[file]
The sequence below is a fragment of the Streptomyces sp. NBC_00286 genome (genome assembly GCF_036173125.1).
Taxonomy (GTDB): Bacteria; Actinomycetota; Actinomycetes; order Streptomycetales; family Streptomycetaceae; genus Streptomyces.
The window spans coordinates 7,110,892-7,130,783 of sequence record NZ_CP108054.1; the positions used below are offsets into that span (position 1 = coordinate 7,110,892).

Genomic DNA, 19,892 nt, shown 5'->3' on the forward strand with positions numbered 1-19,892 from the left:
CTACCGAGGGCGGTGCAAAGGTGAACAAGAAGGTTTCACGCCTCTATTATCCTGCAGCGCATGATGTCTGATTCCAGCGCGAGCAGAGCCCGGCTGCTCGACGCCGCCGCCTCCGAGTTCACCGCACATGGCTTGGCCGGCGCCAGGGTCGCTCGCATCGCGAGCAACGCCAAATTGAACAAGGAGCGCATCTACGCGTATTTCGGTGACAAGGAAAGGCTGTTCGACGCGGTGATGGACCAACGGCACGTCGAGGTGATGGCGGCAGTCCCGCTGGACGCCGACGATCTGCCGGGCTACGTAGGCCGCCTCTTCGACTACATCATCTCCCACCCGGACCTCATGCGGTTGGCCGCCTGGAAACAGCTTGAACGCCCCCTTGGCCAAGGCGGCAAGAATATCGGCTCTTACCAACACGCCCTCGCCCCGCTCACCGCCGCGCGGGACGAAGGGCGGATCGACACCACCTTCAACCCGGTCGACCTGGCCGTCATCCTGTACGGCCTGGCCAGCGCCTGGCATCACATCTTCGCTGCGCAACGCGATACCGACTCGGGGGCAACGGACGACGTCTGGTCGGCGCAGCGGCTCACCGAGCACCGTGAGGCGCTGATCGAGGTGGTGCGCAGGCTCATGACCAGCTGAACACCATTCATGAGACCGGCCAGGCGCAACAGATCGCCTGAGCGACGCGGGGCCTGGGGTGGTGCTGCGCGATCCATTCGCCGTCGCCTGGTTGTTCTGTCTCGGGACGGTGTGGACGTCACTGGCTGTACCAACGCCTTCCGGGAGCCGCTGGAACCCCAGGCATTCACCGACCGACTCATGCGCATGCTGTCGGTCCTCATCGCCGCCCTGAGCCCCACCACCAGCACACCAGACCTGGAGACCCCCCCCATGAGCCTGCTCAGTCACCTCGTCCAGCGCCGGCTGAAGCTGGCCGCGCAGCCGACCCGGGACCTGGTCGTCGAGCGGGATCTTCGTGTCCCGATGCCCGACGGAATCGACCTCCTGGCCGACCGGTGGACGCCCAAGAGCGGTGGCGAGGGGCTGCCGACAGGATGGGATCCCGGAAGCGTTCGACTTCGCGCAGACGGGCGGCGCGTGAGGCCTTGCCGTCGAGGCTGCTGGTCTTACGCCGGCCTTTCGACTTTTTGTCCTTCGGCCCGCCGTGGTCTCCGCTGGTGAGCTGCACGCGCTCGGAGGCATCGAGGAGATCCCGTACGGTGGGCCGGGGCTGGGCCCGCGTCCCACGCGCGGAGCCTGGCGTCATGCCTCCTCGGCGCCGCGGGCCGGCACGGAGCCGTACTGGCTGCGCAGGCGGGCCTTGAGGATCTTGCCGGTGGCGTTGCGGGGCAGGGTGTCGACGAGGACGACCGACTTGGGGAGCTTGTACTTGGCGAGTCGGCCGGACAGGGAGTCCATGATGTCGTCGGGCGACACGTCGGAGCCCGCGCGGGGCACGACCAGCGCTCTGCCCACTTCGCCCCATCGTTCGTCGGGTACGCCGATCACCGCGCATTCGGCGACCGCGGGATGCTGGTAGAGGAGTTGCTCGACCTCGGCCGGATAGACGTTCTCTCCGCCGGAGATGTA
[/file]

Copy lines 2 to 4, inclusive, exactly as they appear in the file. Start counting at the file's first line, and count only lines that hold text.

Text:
Taxonomy (GTDB): Bacteria; Actinomycetota; Actinomycetes; order Streptomycetales; family Streptomycetaceae; genus Streptomyces.
The window spans coordinates 7,110,892-7,130,783 of sequence record NZ_CP108054.1; the positions used below are offsets into that span (position 1 = coordinate 7,110,892).

Genomic DNA, 19,892 nt, shown 5'->3' on the forward strand with positions numbered 1-19,892 from the left: